Explorers Make First Detailed Search of WWII Battle of Midway Shipwrecks Site
More than 3,000 Japanese troops died in the World War II-era Battle of Midway, whereas about 362 US service members were killed. The major naval battle proved significant in hostilities as it helped clamp down on Japan's expansion.
A team of researchers have captured unprecedented images of three World War II shipwrecks lost during the Battle of Midway, as well as the first close-up photos of the Japanese Imperial Navy’s Akagi (IJN), an aircraft carrier.
The team was led by the nonprofit group Ocean Exploration Trust aboard the vessel Nautilus.
“This expedition is not only rewriting history and our understanding of these special places, but also pushing the limits of what we thought was possible in terms of interdisciplinary collaboration,” Daniel Wagner, chief scientist for Ocean Exploration Trust, said in the news release
. “Many anti-aircraft guns were still pointing up, providing clues about the final moments on these iconic ships.”
The team was able to conduct the first visual survey of the Akagi, the IJN Kaga, and of the United States Ship Yorktown, which was first located 25 years ago.
During the battle the Japanese also lost four aircraft carriers, one cruiser, and hundreds of aircraft while the US lost one carrier, one destroyer and 144 aircraft.
The research dives were launched and closed with protocol ceremonies in order to honor the site, as well as those whose lives were lost and the families and communities the individuals belonged to, the release stated. The Battle of Midway took place over several days in June of 1942, about 1,300 miles northwest of Honolulu, Hawaii.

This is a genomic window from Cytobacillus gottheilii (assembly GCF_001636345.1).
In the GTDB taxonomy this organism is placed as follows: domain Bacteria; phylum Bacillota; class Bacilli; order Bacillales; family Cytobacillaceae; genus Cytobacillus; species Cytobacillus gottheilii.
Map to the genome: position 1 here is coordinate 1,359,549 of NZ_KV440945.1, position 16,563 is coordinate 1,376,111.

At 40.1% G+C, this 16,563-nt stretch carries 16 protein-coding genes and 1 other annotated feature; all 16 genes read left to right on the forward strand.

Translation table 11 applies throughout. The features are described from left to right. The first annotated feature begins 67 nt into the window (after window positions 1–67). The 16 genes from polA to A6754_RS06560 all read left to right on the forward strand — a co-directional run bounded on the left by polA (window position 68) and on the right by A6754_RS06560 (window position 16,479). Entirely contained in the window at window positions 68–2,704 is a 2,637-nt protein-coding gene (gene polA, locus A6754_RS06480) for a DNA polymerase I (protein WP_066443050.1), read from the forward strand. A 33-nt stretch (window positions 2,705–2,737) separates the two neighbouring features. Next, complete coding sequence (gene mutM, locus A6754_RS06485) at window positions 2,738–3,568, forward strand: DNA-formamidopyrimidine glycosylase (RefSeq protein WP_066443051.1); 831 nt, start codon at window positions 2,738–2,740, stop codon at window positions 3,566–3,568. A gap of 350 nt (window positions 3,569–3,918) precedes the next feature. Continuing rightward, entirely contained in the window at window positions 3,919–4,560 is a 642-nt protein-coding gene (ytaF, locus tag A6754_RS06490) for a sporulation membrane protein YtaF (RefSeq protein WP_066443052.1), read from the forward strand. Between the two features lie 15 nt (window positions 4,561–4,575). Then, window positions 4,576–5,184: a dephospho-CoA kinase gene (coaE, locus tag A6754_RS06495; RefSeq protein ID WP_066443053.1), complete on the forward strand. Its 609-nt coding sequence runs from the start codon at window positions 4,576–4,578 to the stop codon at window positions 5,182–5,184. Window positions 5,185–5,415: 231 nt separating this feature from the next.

“On this occasion, we meet on those same Pacific waters in which Japan and the US once met in battle, but this time as allies and fellow researchers,” says Kosei Nomura, minister, head of Economic Section, Embassy of Japan. “We are reminded that today’s peace and tomorrow’s discoveries are built on the sacrifices of war, and so in my view, it is meaningful that Japan and the US are now deepening their cooperation at Midway, utilizing such cutting-edge technology.”
The team completed their surveys below more than 16,000 feet (5,100 meters) during three separate deployments, and took about 43 hours to survey the three wrecks. The mission was livestreamed for the public to view the shipwrecks, and allowed for archeologists from Japan, the US and over 100 experts across the globe to connect to the ship operations.
“During over 43 hours at depth, we methodically circumnavigated these historic wrecks, bringing to light many features in great detail, including their armament, battle, and sinking-related damage. Many anti-aircraft guns were still pointing up, providing clues about the final moments on these iconic ships,” Wagner added.
“The vast majority of our ocean lies in very deep waters that we know virtually nothing about,” says Wagner. “These deep-sea explorations highlight how many extraordinary things are still hidden and waiting to be found in the great depths of our ocean.”